The Delaware Tobacco

Learn of an interesting history about tobacco and its connection to the Delaware Indians.


| Winter 2015-16



tobacco

Delaware Tobacco Plant growing on Delaware homeland. Delaware Indian Sacred Nicotiana seeds are available at Baker Creek Heirloom Seed Company www.RareSeeds.com.

Photo courtesy James Rementer

“I just want my people to be well remembered and well thought of.”

By Nora Thompson Dean

Touching Leaves Woman

James Rementer never imagined he would spend most of his life amongst the Delaware Indians. He grew up in southeastern Pennsylvania in Abington, a northern suburb of Philadelphia. There was nothing particularly remarkable in his post war upbringing. His family, like many others from the region, rented a summer place in Ocean City, New Jersey, and delighted in the carefree months spent close to the shore. Ocean City was a wonderful family shoreline destination with a two-and-a-half-mile boardwalk and an adjacent pedestrian promenade filled with shops proffering salt-water taffy, fudge, French fries, and soft ice cream.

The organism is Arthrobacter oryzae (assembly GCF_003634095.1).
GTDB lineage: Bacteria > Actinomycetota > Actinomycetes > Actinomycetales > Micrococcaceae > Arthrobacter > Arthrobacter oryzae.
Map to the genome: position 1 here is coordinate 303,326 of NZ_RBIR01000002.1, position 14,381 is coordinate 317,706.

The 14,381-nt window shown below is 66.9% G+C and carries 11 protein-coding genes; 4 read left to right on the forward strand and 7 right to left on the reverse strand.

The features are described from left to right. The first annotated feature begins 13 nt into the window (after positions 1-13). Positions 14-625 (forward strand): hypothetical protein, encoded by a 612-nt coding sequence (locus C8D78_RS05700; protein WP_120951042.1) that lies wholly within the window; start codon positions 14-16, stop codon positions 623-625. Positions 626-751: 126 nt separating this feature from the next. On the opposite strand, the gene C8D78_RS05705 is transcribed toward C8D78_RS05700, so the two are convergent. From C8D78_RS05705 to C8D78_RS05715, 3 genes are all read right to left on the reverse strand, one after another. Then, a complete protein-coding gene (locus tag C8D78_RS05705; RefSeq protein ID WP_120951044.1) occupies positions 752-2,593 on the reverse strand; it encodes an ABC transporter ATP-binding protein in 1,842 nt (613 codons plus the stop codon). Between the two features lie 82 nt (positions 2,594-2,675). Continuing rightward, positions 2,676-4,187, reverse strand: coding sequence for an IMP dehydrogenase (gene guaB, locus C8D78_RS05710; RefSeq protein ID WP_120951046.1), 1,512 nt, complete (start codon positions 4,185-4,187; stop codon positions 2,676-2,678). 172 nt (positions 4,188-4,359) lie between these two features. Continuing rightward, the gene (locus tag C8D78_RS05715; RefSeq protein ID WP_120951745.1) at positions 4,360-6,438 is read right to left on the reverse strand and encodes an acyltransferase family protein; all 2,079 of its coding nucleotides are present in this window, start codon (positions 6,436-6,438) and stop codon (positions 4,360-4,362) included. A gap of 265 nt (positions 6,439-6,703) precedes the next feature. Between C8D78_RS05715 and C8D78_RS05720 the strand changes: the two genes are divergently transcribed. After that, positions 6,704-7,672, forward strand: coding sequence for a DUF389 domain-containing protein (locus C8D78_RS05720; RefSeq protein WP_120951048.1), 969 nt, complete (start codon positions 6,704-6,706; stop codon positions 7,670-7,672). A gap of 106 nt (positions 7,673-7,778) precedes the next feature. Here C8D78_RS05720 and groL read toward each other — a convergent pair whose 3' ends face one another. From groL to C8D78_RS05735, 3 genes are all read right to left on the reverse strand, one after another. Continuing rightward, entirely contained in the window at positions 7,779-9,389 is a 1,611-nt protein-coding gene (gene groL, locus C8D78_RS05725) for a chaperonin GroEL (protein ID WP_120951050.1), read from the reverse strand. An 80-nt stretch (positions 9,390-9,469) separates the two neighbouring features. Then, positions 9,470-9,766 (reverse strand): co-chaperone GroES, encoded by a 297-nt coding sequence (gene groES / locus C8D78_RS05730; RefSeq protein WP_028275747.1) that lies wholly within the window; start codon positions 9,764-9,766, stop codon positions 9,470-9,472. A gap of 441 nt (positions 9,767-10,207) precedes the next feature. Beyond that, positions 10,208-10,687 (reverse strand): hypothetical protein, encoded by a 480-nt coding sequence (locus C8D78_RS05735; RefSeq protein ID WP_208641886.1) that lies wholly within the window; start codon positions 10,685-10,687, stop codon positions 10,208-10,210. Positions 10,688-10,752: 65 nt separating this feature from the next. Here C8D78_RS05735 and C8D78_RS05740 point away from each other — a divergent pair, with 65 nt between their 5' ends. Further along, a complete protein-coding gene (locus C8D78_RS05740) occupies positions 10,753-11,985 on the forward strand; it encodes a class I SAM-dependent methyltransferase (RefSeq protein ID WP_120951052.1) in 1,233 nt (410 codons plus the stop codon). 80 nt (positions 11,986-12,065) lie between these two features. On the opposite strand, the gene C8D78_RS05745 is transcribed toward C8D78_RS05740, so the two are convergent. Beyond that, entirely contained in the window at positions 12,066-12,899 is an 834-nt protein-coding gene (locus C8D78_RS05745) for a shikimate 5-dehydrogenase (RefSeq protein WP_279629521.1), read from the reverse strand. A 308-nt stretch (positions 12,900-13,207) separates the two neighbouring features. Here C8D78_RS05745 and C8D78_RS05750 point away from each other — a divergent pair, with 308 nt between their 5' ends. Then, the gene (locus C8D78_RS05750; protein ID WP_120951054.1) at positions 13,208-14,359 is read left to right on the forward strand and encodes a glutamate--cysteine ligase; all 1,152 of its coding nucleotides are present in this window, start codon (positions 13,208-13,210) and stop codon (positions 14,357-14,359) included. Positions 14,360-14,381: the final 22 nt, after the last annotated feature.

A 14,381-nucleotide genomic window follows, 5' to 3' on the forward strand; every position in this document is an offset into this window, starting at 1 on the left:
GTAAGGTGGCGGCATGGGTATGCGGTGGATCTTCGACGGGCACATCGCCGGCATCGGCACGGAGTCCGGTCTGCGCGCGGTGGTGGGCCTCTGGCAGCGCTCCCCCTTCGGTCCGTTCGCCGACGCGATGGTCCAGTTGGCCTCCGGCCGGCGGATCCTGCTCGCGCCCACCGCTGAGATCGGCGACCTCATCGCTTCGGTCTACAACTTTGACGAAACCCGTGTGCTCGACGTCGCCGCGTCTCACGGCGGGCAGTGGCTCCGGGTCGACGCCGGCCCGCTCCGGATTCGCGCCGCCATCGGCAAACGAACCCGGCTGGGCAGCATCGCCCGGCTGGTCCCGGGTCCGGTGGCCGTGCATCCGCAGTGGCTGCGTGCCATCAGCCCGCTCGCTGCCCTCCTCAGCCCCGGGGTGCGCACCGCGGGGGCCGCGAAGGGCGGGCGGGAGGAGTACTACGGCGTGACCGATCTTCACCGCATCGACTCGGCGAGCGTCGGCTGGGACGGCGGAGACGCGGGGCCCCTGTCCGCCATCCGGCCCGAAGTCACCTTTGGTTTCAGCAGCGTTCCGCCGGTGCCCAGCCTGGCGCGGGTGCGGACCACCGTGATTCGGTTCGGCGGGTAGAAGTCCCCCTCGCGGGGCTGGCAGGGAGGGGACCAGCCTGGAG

As he got older, his parents sent him to Camp Lenape, pronounced locally as “leen-ah-pee,” where he spent two summers. The camp was located on Fairview Lake, formerly known as Big Pond. Camp Lenape was established in 1920 and featured tennis courts, basketball, archery, rifle ranges, swimming, and boating. The usual. For Rementer it was not the facilities that inspired him, rather the camp’s name and its location on the ancestral home of the Lenape Indians, plus two of the counselors at the camp, the Douglass brothers, were Indians. Unlike most suburban kids, he was inspired to learn about the people who had largely disappeared from their homeland. He wanted to understand the forsaken place names, landmarks, and rivers. Thus began Rementer’s lifelong journey and affiliation with the Delaware or Lenape Indians. 

The tobacco that Rementer was to inherit traveled across the same place names, landmarks, and rivers until it, along with its Indian keepers, was forced to migrate to a new land far from their ancestral home. Nicotiana rustica, Sacred tobacco, was and still is the sacred tobacco of eastern North America. The exact origination of this plant is not clear to botanists. It came from the Andes, supposedly the result of the natural cross breeding of two wild species producing the rustica tobacco, which then likely became a domesticated crop in this region.





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